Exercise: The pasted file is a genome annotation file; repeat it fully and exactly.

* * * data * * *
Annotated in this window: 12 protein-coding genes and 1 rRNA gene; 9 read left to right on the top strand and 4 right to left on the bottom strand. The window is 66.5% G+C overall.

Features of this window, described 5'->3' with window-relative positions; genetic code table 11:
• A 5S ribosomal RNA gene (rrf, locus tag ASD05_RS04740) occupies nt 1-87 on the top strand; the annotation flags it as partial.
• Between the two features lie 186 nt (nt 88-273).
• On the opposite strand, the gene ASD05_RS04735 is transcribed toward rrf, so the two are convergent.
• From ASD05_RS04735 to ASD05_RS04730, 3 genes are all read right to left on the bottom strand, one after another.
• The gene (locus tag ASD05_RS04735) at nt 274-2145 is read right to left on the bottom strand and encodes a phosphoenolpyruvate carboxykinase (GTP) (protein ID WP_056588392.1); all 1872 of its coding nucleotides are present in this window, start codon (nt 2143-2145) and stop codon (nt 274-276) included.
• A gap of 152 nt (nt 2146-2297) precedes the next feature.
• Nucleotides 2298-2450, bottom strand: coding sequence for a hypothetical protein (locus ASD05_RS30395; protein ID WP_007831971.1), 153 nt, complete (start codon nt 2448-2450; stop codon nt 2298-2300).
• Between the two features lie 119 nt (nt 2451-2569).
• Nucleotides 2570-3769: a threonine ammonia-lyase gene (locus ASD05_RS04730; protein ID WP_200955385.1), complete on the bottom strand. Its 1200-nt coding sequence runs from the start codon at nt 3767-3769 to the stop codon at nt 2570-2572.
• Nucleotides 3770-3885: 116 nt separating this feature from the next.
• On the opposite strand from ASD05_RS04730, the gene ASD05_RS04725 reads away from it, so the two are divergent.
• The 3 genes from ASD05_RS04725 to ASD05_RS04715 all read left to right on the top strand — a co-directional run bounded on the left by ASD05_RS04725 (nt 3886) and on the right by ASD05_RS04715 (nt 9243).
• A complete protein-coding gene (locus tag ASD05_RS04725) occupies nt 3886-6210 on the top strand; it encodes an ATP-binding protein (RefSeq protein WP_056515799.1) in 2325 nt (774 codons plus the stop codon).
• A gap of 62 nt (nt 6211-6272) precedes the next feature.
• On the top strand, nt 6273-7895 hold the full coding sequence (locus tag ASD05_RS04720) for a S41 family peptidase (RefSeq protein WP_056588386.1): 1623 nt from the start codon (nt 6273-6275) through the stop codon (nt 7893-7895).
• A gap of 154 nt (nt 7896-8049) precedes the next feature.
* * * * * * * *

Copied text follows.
Annotated in this window: 12 protein-coding genes and 1 rRNA gene; 9 read left to right on the top strand and 4 right to left on the bottom strand. The window is 66.5% G+C overall.

Features of this window, described 5'->3' with window-relative positions; genetic code table 11:
• A 5S ribosomal RNA gene (rrf, locus tag ASD05_RS04740) occupies nt 1-87 on the top strand; the annotation flags it as partial.
• Between the two features lie 186 nt (nt 88-273).
• On the opposite strand, the gene ASD05_RS04735 is transcribed toward rrf, so the two are convergent.
• From ASD05_RS04735 to ASD05_RS04730, 3 genes are all read right to left on the bottom strand, one after another.
• The gene (locus tag ASD05_RS04735) at nt 274-2145 is read right to left on the bottom strand and encodes a phosphoenolpyruvate carboxykinase (GTP) (protein ID WP_056588392.1); all 1872 of its coding nucleotides are present in this window, start codon (nt 2143-2145) and stop codon (nt 274-276) included.
• A gap of 152 nt (nt 2146-2297) precedes the next feature.
• Nucleotides 2298-2450, bottom strand: coding sequence for a hypothetical protein (locus ASD05_RS30395; protein ID WP_007831971.1), 153 nt, complete (start codon nt 2448-2450; stop codon nt 2298-2300).
• Between the two features lie 119 nt (nt 2451-2569).
• Nucleotides 2570-3769: a threonine ammonia-lyase gene (locus ASD05_RS04730; protein ID WP_200955385.1), complete on the bottom strand. Its 1200-nt coding sequence runs from the start codon at nt 3767-3769 to the stop codon at nt 2570-2572.
• Nucleotides 3770-3885: 116 nt separating this feature from the next.
• On the opposite strand from ASD05_RS04730, the gene ASD05_RS04725 reads away from it, so the two are divergent.
• The 3 genes from ASD05_RS04725 to ASD05_RS04715 all read left to right on the top strand — a co-directional run bounded on the left by ASD05_RS04725 (nt 3886) and on the right by ASD05_RS04715 (nt 9243).
• A complete protein-coding gene (locus tag ASD05_RS04725) occupies nt 3886-6210 on the top strand; it encodes an ATP-binding protein (RefSeq protein WP_056515799.1) in 2325 nt (774 codons plus the stop codon).
• A gap of 62 nt (nt 6211-6272) precedes the next feature.
• On the top strand, nt 6273-7895 hold the full coding sequence (locus tag ASD05_RS04720) for a S41 family peptidase (RefSeq protein WP_056588386.1): 1623 nt from the start codon (nt 6273-6275) through the stop codon (nt 7893-7895).
• A gap of 154 nt (nt 7896-8049) precedes the next feature.